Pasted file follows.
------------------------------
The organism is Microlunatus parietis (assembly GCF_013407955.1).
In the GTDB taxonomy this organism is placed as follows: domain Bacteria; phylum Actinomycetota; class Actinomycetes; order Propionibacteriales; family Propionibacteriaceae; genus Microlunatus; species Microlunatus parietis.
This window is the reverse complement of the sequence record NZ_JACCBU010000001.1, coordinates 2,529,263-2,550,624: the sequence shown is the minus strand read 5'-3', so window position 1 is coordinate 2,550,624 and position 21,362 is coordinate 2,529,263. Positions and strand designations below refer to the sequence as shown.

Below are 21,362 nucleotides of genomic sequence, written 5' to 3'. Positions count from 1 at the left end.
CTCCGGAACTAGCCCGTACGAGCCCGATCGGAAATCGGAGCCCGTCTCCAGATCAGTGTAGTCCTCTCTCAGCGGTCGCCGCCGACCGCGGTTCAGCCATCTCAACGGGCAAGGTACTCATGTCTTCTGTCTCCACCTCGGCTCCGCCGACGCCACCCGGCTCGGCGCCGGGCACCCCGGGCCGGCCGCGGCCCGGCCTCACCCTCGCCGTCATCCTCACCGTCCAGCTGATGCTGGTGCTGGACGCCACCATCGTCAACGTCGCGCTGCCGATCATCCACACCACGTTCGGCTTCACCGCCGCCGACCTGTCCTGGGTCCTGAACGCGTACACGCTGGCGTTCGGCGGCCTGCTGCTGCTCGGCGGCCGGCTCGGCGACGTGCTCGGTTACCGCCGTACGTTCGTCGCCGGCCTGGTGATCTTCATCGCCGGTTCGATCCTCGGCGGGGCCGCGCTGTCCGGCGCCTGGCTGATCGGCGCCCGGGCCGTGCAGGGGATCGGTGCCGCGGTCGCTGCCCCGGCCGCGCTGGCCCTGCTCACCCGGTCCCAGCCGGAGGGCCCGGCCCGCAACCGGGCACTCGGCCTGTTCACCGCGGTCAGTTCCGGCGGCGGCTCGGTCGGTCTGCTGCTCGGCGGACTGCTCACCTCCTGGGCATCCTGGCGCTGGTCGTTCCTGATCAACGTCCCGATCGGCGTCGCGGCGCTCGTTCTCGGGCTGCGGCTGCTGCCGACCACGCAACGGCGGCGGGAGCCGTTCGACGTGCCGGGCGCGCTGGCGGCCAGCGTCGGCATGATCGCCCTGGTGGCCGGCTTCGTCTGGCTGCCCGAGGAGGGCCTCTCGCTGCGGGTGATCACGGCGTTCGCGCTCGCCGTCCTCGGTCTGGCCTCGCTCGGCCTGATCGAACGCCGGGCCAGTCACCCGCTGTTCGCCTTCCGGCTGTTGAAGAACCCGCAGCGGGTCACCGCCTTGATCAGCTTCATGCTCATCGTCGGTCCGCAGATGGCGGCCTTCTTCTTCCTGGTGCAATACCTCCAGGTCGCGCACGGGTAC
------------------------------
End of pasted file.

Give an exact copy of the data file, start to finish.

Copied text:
The organism is Microlunatus parietis (assembly GCF_013407955.1).
In the GTDB taxonomy this organism is placed as follows: domain Bacteria; phylum Actinomycetota; class Actinomycetes; order Propionibacteriales; family Propionibacteriaceae; genus Microlunatus; species Microlunatus parietis.
This window is the reverse complement of the sequence record NZ_JACCBU010000001.1, coordinates 2,529,263-2,550,624: the sequence shown is the minus strand read 5'-3', so window position 1 is coordinate 2,550,624 and position 21,362 is coordinate 2,529,263. Positions and strand designations below refer to the sequence as shown.

Below are 21,362 nucleotides of genomic sequence, written 5' to 3'. Positions count from 1 at the left end.
CTCCGGAACTAGCCCGTACGAGCCCGATCGGAAATCGGAGCCCGTCTCCAGATCAGTGTAGTCCTCTCTCAGCGGTCGCCGCCGACCGCGGTTCAGCCATCTCAACGGGCAAGGTACTCATGTCTTCTGTCTCCACCTCGGCTCCGCCGACGCCACCCGGCTCGGCGCCGGGCACCCCGGGCCGGCCGCGGCCCGGCCTCACCCTCGCCGTCATCCTCACCGTCCAGCTGATGCTGGTGCTGGACGCCACCATCGTCAACGTCGCGCTGCCGATCATCCACACCACGTTCGGCTTCACCGCCGCCGACCTGTCCTGGGTCCTGAACGCGTACACGCTGGCGTTCGGCGGCCTGCTGCTGCTCGGCGGCCGGCTCGGCGACGTGCTCGGTTACCGCCGTACGTTCGTCGCCGGCCTGGTGATCTTCATCGCCGGTTCGATCCTCGGCGGGGCCGCGCTGTCCGGCGCCTGGCTGATCGGCGCCCGGGCCGTGCAGGGGATCGGTGCCGCGGTCGCTGCCCCGGCCGCGCTGGCCCTGCTCACCCGGTCCCAGCCGGAGGGCCCGGCCCGCAACCGGGCACTCGGCCTGTTCACCGCGGTCAGTTCCGGCGGCGGCTCGGTCGGTCTGCTGCTCGGCGGACTGCTCACCTCCTGGGCATCCTGGCGCTGGTCGTTCCTGATCAACGTCCCGATCGGCGTCGCGGCGCTCGTTCTCGGGCTGCGGCTGCTGCCGACCACGCAACGGCGGCGGGAGCCGTTCGACGTGCCGGGCGCGCTGGCGGCCAGCGTCGGCATGATCGCCCTGGTGGCCGGCTTCGTCTGGCTGCCCGAGGAGGGCCTCTCGCTGCGGGTGATCACGGCGTTCGCGCTCGCCGTCCTCGGTCTGGCCTCGCTCGGCCTGATCGAACGCCGGGCCAGTCACCCGCTGTTCGCCTTCCGGCTGTTGAAGAACCCGCAGCGGGTCACCGCCTTGATCAGCTTCATGCTCATCGTCGGTCCGCAGATGGCGGCCTTCTTCTTCCTGGTGCAATACCTCCAGGTCGCGCACGGGTAC